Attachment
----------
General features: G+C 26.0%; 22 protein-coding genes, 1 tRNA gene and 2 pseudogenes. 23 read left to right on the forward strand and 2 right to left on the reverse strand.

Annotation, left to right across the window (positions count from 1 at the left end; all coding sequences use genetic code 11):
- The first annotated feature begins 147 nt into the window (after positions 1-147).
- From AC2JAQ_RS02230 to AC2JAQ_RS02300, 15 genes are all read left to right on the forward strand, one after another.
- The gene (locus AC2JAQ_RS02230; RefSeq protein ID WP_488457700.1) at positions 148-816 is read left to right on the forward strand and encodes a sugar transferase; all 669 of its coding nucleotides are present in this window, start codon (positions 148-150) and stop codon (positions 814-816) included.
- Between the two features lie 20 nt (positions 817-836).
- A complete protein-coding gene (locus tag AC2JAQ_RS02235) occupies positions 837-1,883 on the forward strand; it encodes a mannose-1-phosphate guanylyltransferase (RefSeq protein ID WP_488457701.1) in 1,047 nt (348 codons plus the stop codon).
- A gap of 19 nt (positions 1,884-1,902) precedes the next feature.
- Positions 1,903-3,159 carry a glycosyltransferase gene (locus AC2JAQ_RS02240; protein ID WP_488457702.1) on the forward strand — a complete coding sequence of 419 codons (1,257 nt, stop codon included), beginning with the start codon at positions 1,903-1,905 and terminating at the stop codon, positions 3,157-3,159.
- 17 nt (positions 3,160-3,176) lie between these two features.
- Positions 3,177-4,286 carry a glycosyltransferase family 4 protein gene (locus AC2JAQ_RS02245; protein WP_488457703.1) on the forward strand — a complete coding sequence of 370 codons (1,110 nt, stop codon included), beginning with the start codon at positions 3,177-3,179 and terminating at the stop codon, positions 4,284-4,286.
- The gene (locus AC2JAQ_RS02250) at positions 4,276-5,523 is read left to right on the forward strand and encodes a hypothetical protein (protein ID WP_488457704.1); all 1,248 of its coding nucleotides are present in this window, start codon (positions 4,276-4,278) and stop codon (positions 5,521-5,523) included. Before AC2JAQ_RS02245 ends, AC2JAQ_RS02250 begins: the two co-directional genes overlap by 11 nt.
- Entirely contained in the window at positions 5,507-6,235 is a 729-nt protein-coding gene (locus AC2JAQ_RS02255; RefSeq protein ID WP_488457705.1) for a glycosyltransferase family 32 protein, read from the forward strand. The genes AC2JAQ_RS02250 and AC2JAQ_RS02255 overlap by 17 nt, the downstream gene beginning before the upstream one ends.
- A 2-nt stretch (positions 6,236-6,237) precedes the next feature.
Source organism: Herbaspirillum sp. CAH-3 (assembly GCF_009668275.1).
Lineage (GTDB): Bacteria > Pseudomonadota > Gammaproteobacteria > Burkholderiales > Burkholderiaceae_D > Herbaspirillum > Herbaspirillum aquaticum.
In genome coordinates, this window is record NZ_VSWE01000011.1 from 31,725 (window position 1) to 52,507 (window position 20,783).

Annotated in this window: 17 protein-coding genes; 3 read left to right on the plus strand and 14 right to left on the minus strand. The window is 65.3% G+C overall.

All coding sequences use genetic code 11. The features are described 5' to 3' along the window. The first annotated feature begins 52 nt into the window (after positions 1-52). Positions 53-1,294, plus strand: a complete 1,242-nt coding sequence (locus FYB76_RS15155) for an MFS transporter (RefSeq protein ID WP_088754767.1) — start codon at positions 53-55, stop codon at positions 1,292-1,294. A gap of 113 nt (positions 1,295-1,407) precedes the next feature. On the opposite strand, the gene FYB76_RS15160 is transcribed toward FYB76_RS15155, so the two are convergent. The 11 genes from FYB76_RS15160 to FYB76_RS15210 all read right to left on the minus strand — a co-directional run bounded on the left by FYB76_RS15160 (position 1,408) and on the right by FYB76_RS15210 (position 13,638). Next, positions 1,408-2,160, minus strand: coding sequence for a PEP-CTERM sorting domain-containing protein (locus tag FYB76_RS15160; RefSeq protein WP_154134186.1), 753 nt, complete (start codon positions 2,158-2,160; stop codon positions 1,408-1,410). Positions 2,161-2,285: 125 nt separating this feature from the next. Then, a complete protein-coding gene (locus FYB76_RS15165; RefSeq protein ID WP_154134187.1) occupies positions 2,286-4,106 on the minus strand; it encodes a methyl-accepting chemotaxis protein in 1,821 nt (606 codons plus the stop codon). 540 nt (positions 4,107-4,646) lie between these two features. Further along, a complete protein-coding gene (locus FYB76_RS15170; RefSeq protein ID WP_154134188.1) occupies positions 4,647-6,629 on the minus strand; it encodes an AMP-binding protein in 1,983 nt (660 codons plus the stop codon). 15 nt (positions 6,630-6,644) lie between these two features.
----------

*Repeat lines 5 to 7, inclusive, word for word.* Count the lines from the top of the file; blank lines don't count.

- The gene (locus AC2JAQ_RS02230; RefSeq protein ID WP_488457700.1) at positions 148-816 is read left to right on the forward strand and encodes a sugar transferase; all 669 of its coding nucleotides are present in this window, start codon (positions 148-150) and stop codon (positions 814-816) included.
- Between the two features lie 20 nt (positions 817-836).
- A complete protein-coding gene (locus tag AC2JAQ_RS02235) occupies positions 837-1,883 on the forward strand; it encodes a mannose-1-phosphate guanylyltransferase (RefSeq protein ID WP_488457701.1) in 1,047 nt (348 codons plus the stop codon).